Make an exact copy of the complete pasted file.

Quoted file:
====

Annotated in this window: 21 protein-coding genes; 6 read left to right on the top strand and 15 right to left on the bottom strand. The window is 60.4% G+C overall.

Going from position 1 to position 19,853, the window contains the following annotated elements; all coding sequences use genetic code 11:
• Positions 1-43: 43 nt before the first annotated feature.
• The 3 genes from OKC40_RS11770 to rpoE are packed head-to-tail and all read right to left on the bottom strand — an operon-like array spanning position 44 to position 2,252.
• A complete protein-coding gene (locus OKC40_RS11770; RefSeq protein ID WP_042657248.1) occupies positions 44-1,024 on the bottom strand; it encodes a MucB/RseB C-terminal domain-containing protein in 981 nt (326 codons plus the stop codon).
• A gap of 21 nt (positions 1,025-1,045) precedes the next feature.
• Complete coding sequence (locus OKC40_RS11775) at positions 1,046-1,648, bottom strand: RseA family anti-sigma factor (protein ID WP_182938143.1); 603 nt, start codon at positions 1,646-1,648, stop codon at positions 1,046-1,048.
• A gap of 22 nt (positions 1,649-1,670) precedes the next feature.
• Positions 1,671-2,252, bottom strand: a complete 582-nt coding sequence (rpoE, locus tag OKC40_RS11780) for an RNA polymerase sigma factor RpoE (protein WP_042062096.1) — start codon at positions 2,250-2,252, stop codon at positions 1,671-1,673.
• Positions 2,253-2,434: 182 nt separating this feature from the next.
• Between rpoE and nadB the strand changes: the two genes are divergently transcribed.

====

Annotated in this window: 21 protein-coding genes; 6 read left to right on the top strand and 15 right to left on the bottom strand. The window is 60.4% G+C overall.

Going from position 1 to position 19,853, the window contains the following annotated elements; all coding sequences use genetic code 11:
• Positions 1-43: 43 nt before the first annotated feature.
• The 3 genes from OKC40_RS11770 to rpoE are packed head-to-tail and all read right to left on the bottom strand — an operon-like array spanning position 44 to position 2,252.
• A complete protein-coding gene (locus OKC40_RS11770; RefSeq protein ID WP_042657248.1) occupies positions 44-1,024 on the bottom strand; it encodes a MucB/RseB C-terminal domain-containing protein in 981 nt (326 codons plus the stop codon).
• A gap of 21 nt (positions 1,025-1,045) precedes the next feature.
• Complete coding sequence (locus OKC40_RS11775) at positions 1,046-1,648, bottom strand: RseA family anti-sigma factor (protein ID WP_182938143.1); 603 nt, start codon at positions 1,646-1,648, stop codon at positions 1,046-1,048.
• A gap of 22 nt (positions 1,649-1,670) precedes the next feature.
• Positions 1,671-2,252, bottom strand: a complete 582-nt coding sequence (rpoE, locus tag OKC40_RS11780) for an RNA polymerase sigma factor RpoE (protein WP_042062096.1) — start codon at positions 2,250-2,252, stop codon at positions 1,671-1,673.
• Positions 2,253-2,434: 182 nt separating this feature from the next.
• Between rpoE and nadB the strand changes: the two genes are divergently transcribed.